A Resting Hope
    Works - the second aspect of our resting hope
    works, for want of a better term, for the present
    obedience: children born into a new family, 14
    holiness: called—literally invited—by a holy God, 15-16
    fear:
    because our actions will be judged, 17
    because our person has been redeemed by something precious, 18-19
    People often get confused by the idea of redemption, but they shouldn’t we participate in the process every week. Every time you buy a soda, you pay a 5 cent deposit. To get your nickel back, you must return the can. Where do you return the can? To the redemption center. To the state, the aluminum of the can is more precious than a nickel. And to you, at least theoretically, the nickel is more precious than the can. In that scenario, each party redeems, or buys back, what they want. Our process is a trade. We had nothing to trade with a God who wanted us, so He traded Jesus for us, providing both sides of the equation.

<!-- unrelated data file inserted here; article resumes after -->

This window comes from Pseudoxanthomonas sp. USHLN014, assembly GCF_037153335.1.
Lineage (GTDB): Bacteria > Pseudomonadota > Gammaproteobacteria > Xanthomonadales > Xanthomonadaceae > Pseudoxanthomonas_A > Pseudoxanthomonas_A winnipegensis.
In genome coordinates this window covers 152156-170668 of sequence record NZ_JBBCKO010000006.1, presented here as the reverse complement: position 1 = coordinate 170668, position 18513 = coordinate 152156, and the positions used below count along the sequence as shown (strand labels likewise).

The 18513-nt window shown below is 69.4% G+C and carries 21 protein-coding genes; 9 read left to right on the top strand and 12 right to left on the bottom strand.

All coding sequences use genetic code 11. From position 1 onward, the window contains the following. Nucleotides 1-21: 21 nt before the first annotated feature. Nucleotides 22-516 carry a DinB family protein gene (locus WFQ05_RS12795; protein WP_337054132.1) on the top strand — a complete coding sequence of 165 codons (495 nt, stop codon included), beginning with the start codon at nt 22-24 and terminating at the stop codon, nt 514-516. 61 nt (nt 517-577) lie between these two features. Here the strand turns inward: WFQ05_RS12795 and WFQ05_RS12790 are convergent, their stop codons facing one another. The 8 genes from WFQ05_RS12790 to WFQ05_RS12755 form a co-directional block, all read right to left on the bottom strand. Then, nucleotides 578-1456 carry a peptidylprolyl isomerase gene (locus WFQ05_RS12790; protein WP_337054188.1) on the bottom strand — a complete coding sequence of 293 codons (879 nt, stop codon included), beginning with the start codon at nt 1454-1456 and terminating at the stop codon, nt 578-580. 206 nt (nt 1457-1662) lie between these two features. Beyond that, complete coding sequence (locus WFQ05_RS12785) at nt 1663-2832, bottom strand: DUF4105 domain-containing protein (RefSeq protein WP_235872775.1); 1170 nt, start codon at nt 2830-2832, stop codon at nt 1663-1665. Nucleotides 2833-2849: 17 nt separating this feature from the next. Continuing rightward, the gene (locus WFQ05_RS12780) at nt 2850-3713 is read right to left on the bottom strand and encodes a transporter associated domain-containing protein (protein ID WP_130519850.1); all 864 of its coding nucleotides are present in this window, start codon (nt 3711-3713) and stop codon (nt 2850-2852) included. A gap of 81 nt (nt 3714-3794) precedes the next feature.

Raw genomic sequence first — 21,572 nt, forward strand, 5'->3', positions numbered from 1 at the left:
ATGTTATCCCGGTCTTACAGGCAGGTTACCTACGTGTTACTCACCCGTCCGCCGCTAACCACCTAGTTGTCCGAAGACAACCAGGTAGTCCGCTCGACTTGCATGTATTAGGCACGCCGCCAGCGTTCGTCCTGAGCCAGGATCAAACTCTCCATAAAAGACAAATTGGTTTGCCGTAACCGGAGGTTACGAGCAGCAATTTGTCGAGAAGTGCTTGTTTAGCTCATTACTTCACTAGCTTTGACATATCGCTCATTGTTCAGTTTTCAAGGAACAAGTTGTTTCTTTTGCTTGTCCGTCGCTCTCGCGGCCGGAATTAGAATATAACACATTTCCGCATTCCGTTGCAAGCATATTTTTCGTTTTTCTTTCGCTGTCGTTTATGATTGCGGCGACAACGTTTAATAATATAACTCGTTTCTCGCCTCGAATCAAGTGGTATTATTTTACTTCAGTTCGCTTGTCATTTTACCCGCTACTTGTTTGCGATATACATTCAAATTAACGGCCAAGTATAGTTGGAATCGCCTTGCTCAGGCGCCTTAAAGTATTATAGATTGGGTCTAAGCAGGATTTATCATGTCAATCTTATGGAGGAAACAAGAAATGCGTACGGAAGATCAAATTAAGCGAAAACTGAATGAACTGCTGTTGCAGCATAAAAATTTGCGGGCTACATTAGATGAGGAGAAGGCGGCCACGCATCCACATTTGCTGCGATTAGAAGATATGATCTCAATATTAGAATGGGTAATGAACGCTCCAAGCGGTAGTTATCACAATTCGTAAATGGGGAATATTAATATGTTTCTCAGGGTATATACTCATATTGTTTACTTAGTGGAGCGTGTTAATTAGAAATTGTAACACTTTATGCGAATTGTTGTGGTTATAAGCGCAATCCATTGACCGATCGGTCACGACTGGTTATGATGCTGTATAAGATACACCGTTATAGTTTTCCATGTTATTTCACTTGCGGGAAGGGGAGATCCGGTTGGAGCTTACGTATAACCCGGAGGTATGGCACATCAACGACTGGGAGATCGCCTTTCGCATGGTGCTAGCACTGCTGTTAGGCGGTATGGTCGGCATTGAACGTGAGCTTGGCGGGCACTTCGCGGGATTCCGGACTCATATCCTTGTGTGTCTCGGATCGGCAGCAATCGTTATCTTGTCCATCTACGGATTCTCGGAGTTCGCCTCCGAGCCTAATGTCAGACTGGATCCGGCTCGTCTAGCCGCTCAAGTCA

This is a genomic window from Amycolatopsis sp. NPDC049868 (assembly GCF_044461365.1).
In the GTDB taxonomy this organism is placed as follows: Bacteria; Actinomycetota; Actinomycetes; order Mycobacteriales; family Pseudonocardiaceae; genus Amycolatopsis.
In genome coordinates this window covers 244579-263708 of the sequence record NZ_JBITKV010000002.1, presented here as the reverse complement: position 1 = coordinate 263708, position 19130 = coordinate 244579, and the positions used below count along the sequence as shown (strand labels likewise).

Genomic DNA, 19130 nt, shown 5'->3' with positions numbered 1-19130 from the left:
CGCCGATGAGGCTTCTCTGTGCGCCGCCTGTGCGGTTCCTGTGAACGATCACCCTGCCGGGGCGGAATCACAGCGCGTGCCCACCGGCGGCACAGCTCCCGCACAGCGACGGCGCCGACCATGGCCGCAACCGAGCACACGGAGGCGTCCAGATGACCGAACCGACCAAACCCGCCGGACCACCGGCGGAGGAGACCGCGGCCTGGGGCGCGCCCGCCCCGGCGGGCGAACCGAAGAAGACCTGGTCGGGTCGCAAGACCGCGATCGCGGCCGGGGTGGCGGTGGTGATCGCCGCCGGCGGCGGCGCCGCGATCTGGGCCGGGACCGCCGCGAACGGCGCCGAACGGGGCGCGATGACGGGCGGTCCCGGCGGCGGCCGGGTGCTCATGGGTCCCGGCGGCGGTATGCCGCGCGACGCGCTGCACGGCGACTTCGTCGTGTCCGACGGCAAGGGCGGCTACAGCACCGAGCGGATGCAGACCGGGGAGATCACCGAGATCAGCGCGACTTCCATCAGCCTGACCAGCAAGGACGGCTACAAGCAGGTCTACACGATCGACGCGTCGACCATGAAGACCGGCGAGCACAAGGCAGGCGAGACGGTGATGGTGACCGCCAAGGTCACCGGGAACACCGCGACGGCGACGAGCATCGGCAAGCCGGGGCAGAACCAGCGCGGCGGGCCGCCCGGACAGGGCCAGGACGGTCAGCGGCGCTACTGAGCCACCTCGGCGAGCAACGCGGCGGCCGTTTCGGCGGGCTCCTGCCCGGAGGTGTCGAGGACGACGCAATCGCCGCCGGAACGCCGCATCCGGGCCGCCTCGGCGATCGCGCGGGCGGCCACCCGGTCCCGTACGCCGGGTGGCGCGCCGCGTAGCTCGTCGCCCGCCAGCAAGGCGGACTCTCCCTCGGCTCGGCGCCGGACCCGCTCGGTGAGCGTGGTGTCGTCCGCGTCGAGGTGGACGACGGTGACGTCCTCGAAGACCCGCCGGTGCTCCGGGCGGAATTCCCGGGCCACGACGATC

On the surface, it may seem strange to list works under a resting hope, but it isn’t. The works that we do are a result of our hope, not an attempt to earn it. We work because we have hope, not to achieve it.
    We, as believers, have a living, resting hope. No matter how bad, or how good, the present looks for you, the future looks better. That is the nature of hope, it is the confident expectation of a better future; and ours is. So we should live with hope. The world around us, does not have any expectation of a better future—and nor should they—so they have no hope. That is what we offer them when we offer salvation.
    Do you have hope, or have you believed the lied that the future won’t be better?
    Do you know anyone who needs hope but has none?